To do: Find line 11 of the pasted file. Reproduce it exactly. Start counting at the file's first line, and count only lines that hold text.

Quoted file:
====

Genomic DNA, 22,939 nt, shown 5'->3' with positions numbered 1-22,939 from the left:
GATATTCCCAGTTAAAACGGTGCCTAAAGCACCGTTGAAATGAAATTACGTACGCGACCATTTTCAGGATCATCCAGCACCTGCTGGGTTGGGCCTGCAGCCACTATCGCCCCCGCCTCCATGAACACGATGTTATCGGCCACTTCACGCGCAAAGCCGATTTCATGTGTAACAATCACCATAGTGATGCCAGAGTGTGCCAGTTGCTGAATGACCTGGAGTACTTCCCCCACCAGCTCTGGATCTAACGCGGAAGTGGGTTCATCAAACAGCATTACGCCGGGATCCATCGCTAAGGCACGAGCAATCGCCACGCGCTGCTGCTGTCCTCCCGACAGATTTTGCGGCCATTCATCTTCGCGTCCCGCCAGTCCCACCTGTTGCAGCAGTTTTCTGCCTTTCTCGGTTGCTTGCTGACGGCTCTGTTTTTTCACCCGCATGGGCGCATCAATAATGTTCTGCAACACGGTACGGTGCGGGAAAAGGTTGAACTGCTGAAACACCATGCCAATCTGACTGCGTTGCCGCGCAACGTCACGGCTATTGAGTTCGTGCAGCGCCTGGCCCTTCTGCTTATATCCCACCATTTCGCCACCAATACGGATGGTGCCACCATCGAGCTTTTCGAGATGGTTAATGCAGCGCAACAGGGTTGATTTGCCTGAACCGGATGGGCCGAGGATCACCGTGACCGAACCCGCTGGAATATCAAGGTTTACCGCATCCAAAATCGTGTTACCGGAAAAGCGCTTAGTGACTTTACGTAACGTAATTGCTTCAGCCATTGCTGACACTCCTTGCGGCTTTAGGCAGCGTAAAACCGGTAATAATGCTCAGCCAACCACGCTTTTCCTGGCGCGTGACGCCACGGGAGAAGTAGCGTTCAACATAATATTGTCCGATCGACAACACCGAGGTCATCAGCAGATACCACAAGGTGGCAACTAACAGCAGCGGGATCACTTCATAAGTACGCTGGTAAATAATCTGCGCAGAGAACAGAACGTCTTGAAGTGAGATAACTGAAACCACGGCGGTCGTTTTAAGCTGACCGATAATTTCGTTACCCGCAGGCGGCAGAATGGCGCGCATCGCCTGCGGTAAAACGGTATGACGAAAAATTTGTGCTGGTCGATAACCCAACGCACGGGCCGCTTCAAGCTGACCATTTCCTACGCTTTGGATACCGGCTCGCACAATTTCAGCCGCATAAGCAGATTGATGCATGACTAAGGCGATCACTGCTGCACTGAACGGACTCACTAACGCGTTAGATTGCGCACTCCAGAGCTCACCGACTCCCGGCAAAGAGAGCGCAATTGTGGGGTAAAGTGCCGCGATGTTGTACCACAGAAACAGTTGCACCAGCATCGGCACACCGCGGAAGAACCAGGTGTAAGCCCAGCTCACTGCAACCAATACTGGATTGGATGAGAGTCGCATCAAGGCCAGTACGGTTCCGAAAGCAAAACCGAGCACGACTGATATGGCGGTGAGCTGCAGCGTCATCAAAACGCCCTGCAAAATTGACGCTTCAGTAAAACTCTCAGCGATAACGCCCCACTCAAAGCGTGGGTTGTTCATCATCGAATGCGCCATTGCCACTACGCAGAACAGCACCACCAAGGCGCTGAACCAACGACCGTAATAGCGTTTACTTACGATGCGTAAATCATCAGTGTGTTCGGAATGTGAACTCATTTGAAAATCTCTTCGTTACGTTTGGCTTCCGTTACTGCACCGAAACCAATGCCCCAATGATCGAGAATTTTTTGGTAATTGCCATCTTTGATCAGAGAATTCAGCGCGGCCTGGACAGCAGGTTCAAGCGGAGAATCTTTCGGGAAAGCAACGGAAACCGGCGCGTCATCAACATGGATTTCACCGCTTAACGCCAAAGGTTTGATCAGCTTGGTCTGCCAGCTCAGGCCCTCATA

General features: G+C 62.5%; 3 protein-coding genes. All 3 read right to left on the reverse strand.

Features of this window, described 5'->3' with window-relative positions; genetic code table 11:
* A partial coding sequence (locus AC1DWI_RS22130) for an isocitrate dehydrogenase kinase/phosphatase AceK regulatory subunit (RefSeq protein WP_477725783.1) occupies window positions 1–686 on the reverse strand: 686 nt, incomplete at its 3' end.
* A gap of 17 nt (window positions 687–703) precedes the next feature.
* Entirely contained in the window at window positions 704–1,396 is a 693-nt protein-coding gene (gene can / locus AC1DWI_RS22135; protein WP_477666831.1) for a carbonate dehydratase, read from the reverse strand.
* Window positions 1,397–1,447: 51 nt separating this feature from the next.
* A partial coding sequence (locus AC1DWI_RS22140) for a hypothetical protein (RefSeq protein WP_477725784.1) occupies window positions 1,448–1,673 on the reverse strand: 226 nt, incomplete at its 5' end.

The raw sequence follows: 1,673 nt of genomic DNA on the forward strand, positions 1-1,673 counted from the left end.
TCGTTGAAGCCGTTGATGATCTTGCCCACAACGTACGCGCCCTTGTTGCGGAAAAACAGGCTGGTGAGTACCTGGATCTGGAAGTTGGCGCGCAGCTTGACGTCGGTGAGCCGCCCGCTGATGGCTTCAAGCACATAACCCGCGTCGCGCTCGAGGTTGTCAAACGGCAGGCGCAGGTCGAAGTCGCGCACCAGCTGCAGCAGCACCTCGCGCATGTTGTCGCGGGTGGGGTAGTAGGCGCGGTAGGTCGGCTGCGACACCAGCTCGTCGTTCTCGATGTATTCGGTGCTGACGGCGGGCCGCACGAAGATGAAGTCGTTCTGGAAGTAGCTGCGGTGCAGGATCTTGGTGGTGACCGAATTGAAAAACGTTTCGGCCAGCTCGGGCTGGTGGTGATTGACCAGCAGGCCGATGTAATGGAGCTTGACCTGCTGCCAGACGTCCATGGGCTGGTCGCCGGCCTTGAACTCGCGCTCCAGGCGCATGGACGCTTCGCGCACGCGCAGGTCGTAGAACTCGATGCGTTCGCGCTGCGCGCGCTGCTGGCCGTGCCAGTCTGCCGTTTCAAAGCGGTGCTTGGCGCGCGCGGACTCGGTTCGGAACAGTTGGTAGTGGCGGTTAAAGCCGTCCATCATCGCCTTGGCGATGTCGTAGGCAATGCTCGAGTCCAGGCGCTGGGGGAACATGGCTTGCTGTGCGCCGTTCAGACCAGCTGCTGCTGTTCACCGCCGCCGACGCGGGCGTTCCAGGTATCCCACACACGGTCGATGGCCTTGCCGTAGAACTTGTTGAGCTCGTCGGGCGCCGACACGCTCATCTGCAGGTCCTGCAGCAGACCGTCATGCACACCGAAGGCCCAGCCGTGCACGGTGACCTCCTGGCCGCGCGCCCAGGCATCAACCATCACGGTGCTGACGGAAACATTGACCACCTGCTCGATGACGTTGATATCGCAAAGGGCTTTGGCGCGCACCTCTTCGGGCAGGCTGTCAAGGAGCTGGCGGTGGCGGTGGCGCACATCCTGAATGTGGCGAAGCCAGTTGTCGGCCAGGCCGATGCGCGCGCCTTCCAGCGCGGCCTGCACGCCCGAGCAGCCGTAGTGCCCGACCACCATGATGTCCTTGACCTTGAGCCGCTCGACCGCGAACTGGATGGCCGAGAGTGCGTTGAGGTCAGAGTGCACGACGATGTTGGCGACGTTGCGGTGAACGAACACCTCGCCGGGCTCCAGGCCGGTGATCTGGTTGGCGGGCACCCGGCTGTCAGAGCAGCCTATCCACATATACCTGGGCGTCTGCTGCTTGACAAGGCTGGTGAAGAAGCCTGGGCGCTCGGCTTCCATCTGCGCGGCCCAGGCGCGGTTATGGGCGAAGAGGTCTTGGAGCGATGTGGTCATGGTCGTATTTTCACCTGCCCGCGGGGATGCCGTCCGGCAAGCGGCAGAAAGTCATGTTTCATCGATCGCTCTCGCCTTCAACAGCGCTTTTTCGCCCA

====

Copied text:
TCGTTGAAGCCGTTGATGATCTTGCCCACAACGTACGCGCCCTTGTTGCGGAAAAACAGGCTGGTGAGTACCTGGATCTGGAAGTTGGCGCGCAGCTTGACGTCGGTGAGCCGCCCGCTGATGGCTTCAAGCACATAACCCGCGTCGCGCTCGAGGTTGTCAAACGGCAGGCGCAGGTCGAAGTCGCGCACCAGCTGCAGCAGCACCTCGCGCATGTTGTCGCGGGTGGGGTAGTAGGCGCGGTAGGTCGGCTGCGACACCAGCTCGTCGTTCTCGATGTATTCGGTGCTGACGGCGGGCCGCACGAAGATGAAGTCGTTCTGGAAGTAGCTGCGGTGCAGGATCTTGGTGGTGACCGAATTGAAAAACGTTTCGGCCAGCTCGGGCTGGTGGTGATTGACCAGCAGGCCGATGTAATGGAGCTTGACCTGCTGCCAGACGTCCATGGGCTGGTCGCCGGCCTTGAACTCGCGCTCCAGGCGCATGGACGCTTCGCGCACGCGCAGGTCGTAGAACTCGATGCGTTCGCGCTGCGCGCGCTGCTGGCCGTGCCAGTCTGCCGTTTCAAAGCGGTGCTTGGCGCGCGCGGACTCGGTTCGGAACAGTTGGTAGTGGCGGTTAAAGCCGTCCATCATCGCCTTGGCGATGTCGTAGGCAATGCTCGAGTCCAGGCGCTGGGGGAACATGGCTTGCTGTGCGCCGTTCAGACCAGCTGCTGCTGTTCACCGCCGCCGACGCGGGCGTTCCAGGTATCCCACACACGGTCGATGGCCTTGCCGTAGAACTTGTTGAGCTCGTCGGGCGCCGACACGCTCATCTGCAGGTCCTGCAGCAGACCGTCATGCACACCGAAGGCCCAGCCGTGCACGGTGACCTCCTGGCCGCGCGCCCAGGCATCAACCATCACGGTGCTGACGGAAACATTGACCACCTGCTCGATGACGTTGATATCGCAAAGGGCTTTGGCGCGCACCTCTTCGGGCAGGCTGTCAAGGAGCTGGCGGTGGCGGTGGCGCACATCCTGAATGTGGCGAAGCCAGTTGTCGGCCAGGCCGATGCGCGCGCCTTCCAGCGCGGCCTGCACGCCCGAGCAGCCGTAGTGCCCGACCACCATGATGTCCTTGACCTTGAGCCGCTCGACCGCGAACTGGATGGCCGAGAGTGCGTTGAGGTCAGAGTGCACGACGATGTTGGCGACGTTGCGGTGAACGAACACCTCGCCGGGCTCCAGGCCGGTGATCTGGTTGGCGGGCACCCGGCTGTCAGAGCAGCCTATCCACATATACCTGGGCGTCTGCTGCTTGACAAGGCTGGTGAAGAAGCCTGGGCGCTCGGCTTCCATCTGCGCGGCCCAGGCGCGGTTATGGGCGAAGAGGTCTTGGAGCGATGTGGTCATGGTCGTATTTTCACCTGCCCGCGGGGATGCCGTCCGGCAAGCGGCAGAAAGTCATGTTTCATCGATCGCTCTCGCCTTCAACAGCGCTTTTTCGCCCA